Saturday, February 25, 2012

How to Set an Appointment with a Funder

So, you've done a little research and found a great grant opportunity!  Good for you!  Now, the work begins.  Funders state that they WANT potential grantees to contact them, to let them know what they are doing, and keeping them updated on their project(s). 

I think it's somewhat difficult for fundraisers to really believe that funders WANT to see you...they really do.  How better to get your great story about your very important project?  Before you make the call consider a couple of things:

1.  Check your information and get the most up-to-date contact name and phone number.  As an aside, this is NOT a place to email unless you've been instructed to do so.  An old-fashioned phone call is the ticket here.

2.  Write a script beforehand to be sure you cover all the points you need.  We all get a little nervous and sometimes we're prepared for the voicemail and when a real voice answers, we get a little shook up.

Here is a sample script I've used before:

Hi, this is Lisa Masters with XYZ.  Is Ms. ABC available?  Ms. ABC, I am working on a project for XYZ and I was hoping I could set down with you for 10-15 minutes to get your input on how best to proceed in the grant process. 

You will get an appointment or you will be pointed in the direction of the right person to contact.  Sometimes this is the Executive Director and sometimes it is a Program Director or similar titled person.

In any event, you've made the first, best, and most important step....keep going!

Next time we'll have some tips for getting fully prepared for this all-important meeting! 

Monday, February 6, 2012

Technology Grant Awarded!

A process started in April of 2009 culminated in that much anticipated, "you have been awarded..." telephone call.

It had happened!  It had finally happened!! 

I was on a quest for technology funding for our school which was a about 5 years or more behind the proverbial curve.  The following details a portion of the story...

1.  Searched online for "technology grants, technology funding, funding for private schools, etc."
2.  Found the Lutheran Foundation in St. Louis and saw that they had indeed funded some schools.
3.  Applied and was denied from the Lutheran Foundation
4.  Listened to a Lutheran Foundation staff person at an Association of Fundraising Professionals "Meet the Donor" breakfast and they noted that funders like to hear from those requesting grant funds.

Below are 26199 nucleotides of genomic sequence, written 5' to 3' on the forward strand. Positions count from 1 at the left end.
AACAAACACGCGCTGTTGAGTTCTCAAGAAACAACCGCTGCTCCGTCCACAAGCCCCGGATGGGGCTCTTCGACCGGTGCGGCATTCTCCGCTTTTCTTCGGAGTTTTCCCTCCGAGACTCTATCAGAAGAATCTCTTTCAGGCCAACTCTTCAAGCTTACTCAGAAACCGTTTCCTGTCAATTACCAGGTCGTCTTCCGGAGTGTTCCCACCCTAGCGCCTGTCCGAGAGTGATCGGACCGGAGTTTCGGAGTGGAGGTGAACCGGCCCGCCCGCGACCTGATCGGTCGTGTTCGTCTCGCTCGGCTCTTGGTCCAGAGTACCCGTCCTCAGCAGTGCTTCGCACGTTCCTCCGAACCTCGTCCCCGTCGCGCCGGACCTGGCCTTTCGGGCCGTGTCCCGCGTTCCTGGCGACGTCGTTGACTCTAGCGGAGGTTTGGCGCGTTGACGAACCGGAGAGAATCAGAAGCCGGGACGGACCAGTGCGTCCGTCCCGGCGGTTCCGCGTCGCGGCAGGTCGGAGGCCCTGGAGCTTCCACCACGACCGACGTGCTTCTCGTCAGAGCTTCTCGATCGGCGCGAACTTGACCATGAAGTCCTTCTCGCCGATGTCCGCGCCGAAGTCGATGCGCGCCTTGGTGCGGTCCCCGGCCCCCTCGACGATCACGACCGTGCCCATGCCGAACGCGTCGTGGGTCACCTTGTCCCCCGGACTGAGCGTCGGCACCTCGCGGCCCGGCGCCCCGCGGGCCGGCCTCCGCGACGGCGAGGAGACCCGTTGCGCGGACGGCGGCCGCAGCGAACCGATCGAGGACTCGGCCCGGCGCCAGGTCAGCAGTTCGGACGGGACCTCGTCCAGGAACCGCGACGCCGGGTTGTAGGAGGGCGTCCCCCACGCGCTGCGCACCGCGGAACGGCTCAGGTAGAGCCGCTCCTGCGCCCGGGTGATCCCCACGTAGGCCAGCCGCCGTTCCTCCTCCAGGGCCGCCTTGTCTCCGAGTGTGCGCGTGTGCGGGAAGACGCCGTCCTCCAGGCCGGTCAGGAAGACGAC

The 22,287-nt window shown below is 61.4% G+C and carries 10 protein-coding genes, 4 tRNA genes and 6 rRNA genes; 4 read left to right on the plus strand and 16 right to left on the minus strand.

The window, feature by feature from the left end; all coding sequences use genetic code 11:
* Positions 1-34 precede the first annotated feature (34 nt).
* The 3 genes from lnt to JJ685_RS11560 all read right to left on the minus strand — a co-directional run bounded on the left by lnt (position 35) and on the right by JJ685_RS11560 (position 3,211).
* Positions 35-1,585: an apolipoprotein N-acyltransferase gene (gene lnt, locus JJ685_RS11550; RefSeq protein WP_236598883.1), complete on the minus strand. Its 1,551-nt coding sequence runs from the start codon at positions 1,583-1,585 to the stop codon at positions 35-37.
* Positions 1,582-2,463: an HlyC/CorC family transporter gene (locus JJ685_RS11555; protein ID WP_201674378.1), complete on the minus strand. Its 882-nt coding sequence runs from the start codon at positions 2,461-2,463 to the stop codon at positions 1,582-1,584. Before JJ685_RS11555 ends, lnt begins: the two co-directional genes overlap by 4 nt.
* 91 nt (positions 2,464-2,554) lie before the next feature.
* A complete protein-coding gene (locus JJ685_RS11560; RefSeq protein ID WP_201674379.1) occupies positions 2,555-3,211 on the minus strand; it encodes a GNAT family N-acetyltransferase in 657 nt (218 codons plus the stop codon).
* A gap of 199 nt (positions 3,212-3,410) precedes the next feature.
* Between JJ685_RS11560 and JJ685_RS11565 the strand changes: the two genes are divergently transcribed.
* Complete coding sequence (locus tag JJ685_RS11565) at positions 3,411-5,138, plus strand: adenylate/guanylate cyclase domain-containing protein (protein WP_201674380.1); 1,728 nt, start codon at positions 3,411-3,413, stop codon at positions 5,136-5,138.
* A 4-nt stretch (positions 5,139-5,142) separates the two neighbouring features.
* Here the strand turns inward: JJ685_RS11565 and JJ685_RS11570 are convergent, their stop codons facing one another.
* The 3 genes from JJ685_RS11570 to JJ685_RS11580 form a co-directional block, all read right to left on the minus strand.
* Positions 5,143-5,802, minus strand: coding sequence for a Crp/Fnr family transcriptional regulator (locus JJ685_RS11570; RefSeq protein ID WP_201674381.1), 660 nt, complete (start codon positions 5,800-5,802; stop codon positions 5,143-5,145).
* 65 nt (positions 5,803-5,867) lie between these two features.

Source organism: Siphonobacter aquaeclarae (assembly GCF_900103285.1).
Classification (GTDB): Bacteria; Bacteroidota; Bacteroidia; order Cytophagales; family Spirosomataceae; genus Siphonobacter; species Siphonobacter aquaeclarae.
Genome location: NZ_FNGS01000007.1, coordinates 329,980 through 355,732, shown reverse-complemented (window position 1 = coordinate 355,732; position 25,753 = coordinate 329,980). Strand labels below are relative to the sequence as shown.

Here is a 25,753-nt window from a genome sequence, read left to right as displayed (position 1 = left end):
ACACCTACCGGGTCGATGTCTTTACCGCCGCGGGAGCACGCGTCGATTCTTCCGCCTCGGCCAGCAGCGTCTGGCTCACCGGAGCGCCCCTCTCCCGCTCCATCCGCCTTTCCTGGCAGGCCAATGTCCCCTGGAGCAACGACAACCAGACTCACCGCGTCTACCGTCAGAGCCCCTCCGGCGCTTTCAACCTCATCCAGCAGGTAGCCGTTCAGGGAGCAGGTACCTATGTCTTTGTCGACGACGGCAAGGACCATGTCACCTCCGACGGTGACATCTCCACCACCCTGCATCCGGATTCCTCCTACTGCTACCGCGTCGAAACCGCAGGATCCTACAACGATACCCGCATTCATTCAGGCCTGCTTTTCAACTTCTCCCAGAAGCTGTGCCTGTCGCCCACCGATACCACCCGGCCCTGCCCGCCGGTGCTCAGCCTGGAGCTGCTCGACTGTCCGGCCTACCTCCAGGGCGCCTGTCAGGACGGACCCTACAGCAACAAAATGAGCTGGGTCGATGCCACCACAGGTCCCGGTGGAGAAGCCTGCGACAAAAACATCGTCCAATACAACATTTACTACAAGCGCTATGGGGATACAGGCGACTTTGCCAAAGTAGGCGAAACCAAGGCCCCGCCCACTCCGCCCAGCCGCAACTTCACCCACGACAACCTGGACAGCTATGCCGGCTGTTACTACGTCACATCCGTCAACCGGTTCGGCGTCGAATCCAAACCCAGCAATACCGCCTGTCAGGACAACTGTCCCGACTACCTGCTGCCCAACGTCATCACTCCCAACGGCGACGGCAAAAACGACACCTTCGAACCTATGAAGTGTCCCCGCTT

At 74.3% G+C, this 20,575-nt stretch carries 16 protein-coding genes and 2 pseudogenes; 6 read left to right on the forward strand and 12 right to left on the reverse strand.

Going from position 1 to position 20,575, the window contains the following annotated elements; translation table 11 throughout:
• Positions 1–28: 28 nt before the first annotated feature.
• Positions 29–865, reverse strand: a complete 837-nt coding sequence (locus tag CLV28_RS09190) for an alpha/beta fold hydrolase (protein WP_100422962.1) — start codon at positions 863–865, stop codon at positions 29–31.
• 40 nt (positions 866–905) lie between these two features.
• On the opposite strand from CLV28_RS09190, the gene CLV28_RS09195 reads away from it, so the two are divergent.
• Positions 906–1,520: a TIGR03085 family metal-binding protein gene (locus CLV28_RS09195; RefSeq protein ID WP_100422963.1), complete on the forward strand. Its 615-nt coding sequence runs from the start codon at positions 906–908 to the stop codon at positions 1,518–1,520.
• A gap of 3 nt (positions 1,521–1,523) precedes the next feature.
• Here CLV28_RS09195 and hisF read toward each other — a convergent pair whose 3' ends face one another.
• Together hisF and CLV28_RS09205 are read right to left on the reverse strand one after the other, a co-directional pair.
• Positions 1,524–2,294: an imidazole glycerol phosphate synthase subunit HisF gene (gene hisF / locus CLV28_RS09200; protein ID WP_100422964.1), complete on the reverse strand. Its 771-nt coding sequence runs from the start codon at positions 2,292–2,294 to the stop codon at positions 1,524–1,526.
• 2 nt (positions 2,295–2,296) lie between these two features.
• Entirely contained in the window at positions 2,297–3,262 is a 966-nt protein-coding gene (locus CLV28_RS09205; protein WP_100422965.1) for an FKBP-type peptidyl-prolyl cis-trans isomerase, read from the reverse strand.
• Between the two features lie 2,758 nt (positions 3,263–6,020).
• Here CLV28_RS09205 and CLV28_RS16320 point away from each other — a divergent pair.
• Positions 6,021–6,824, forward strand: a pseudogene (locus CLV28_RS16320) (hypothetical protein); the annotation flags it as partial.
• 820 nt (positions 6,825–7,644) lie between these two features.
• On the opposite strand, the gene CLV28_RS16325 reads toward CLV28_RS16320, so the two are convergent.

5.  Contacted the Lutheran Foundation staff person who directed me to their president.
6.  Met with the Lutheran Foundation president for lunch and presented information about our school and asked for direction. *sent a thank you letter
7.  She put me in touch with the executive director of the Innovative Technology Education Fund with whom they work in granting funds to Lutheran schools.
8.  Contacted the Innovative Technology Education Fund (ITEF) executive director who put me in touch with their program officer.
9.  Met program officer from ITEF for lunch and presented our marketing information .  I explained what we were looking to do and asked for direction. *sent a thank you letter
10.Applied for grant with as detailed information as possible and with suggestions from the program officer.
11.Received word that we were selected for a site visit.
12.Prepared for and hosted a successful site visit. *sent a thank you letter
13.Heard those wonderful, wonderful words, "you have been awarded a grant!" *sent a thank you letter

Nearly three years had passed since we began.  What are our lessons?

You must perservere, you must research and get on the phone and ask questions. 
Don't be afraid to meet and ask a funder what they suggest. 
Always, always have information prepared to give to a funder to back up your reasoning for requesting a grant. 
When you return from a meeting, a great phone call, a site visit, or a congratulatory phone call, ALWAYS send a thank you letter on professional stationery.
When communication throughout the grant application process, be completely honest, ask questions if necessary. 
Return grant paperwork as soon as possible
Maintain accurate records as grant fund purchases are made so that impact, mid-grant reports, follow up reports, etc. are easily assembled.

Next time:  How to get a meeting with a funder!